Operators close White Hall gaming facility
Attorney Joe Espy said he hoped the voluntary closing of the White Hall facility would be temporary and that, hopefully, it would reopen in two weeks. He said the organization that operates the facility, Cornerstone Community Outreach, planned to analyze the machines and ensure they comply with the standards outlined in a Friday decision by the Alabama Supreme Court.
"The White Hall Entertainment Center will re-open for business when the determination has been made that all machines are in compliance," according to a release from Espy's office.
The state's highest court, in a case between operators of the White Hall facility and the governor's task force on illegal gambling, outlined a six-point definition of bingo. Gov. Bob Riley said the machines are slot machines, which are illegal in Alabama, and do not meet the definition of bingo.
The court did not outlaw electronic bingo, but did open the door for the task force to raid the White Hall facility again. The governor's task force raided the facility in March, seizing more than 100 machines and $560,000 in cash.
"In spite of the fact that the ruling by the court was merely preliminary and that Cornerstone is confident that the White Hall bingo operation is legal and constitutional, Cornerstone is unwilling to subject its employees and customers to a repeat of the mistreatment that occurred when the governor's task force raided the facility in March of this year," according to a release from Espy's office.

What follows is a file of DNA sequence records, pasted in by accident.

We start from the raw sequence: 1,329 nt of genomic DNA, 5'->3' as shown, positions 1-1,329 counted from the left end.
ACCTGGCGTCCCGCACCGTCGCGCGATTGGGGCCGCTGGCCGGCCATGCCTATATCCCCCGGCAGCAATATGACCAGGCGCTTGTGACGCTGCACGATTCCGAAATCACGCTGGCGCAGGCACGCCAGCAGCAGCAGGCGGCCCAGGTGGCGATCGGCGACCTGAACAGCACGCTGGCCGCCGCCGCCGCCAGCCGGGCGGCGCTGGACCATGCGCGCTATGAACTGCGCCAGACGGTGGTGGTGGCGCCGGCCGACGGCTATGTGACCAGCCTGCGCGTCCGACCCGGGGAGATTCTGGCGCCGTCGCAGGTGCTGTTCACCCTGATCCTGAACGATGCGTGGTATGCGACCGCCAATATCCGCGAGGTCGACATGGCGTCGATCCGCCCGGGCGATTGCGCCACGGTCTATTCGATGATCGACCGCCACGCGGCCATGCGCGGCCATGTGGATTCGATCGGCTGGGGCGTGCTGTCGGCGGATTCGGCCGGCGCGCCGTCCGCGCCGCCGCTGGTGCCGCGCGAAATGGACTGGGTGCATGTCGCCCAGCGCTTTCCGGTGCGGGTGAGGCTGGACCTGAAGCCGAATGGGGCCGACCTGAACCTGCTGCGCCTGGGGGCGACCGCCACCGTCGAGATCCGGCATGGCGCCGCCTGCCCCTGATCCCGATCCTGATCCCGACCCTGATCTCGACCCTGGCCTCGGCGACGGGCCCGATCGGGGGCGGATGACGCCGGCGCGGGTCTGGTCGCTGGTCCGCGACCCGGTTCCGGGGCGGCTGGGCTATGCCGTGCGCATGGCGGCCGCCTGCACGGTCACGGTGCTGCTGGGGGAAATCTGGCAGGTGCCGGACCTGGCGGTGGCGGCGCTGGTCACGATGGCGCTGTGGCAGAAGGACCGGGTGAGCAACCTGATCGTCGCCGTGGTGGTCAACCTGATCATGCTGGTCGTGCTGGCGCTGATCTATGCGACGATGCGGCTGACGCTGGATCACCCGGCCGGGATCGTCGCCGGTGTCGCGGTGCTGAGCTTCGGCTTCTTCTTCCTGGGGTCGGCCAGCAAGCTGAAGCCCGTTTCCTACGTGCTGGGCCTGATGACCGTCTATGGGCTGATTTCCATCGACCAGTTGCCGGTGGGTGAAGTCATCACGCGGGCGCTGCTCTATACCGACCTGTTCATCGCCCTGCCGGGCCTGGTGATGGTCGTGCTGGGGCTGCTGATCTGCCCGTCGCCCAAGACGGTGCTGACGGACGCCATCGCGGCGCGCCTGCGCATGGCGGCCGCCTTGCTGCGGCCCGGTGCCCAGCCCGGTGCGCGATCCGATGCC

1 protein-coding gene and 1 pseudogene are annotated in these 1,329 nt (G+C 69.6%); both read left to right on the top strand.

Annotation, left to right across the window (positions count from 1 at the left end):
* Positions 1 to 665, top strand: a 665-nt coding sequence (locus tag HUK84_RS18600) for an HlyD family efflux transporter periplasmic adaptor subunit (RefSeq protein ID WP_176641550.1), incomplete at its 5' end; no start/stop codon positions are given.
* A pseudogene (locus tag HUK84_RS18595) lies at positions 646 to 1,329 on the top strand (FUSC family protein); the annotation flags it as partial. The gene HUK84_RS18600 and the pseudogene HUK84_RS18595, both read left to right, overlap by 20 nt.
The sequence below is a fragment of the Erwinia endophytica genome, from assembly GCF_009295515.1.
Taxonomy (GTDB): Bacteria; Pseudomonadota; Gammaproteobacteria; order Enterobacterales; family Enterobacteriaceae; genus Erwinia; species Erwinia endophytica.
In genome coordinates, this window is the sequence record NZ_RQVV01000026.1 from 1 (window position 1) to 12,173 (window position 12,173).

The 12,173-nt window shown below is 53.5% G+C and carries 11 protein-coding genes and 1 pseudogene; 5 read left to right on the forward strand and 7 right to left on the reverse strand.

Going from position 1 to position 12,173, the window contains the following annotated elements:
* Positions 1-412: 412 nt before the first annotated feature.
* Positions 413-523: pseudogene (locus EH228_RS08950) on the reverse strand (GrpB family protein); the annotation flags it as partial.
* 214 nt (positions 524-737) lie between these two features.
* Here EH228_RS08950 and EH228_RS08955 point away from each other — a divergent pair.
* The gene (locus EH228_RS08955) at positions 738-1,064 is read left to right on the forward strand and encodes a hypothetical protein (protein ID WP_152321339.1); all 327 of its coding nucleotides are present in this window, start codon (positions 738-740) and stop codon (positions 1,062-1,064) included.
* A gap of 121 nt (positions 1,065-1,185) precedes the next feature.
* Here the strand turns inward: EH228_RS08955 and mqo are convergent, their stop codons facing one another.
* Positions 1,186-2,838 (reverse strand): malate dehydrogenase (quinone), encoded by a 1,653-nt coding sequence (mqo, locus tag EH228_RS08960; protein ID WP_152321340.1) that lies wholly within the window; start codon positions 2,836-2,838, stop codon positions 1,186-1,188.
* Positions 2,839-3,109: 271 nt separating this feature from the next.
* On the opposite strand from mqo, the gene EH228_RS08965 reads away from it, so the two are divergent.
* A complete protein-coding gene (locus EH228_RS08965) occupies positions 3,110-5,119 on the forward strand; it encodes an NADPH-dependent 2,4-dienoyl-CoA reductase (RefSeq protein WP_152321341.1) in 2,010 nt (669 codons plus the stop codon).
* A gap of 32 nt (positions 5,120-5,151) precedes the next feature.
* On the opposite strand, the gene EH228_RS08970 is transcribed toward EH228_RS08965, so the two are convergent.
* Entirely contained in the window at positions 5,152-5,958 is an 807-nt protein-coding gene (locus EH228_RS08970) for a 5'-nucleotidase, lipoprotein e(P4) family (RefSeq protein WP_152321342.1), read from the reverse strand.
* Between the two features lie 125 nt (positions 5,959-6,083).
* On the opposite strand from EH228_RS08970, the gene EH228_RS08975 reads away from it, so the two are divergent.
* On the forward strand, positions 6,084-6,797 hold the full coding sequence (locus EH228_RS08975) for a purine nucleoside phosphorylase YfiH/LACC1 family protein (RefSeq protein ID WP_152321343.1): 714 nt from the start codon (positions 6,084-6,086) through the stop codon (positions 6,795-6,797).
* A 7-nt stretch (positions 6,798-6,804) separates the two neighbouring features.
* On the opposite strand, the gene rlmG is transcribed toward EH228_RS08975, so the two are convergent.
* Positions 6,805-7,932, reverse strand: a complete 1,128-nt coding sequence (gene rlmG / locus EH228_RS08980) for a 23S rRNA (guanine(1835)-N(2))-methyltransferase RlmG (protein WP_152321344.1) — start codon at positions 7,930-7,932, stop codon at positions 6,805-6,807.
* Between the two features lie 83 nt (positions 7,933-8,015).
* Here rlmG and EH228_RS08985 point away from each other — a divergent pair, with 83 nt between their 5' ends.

Espy said the machines and money have not been returned and are the subject of pending litigation.
Jeff Emerson, communications director for Riley, said they did not have a comment about the closing on Wednesday. Attorneys for the facility informed the governor's office about the closing late Wednesday afternoon, he said.
When asked about people losing their jobs, Emerson said "That's illegal activity that is going on (at the White Hall gaming center) and illegal activity should be stopped wherever it happens."
When asked if there would be any help offered to those who lost their job, Emerson said he did not know at the time.
The small community, Espy said, is losing jobs and charitable contributions during the holiday season.
"It"s certainly devastating," he said. "We are confident that we can reopen. The problem is we're just not sure when that is."
Espy said he did not know how much money was going to Cornerstone, but he said about $500,000 had been given to charities to date.
Emerson said casinos are a drain on local communities and the governor's office has seen studies that show that having a casino within 50 miles doubles the rate of compulsive gamblers. Each compulsive gambler, he said, costs society $10,000 in lost productivity, crime or welfare costs.
"Casinos take more than they give," Emerson said.
-- posted by Sebastian Kitchen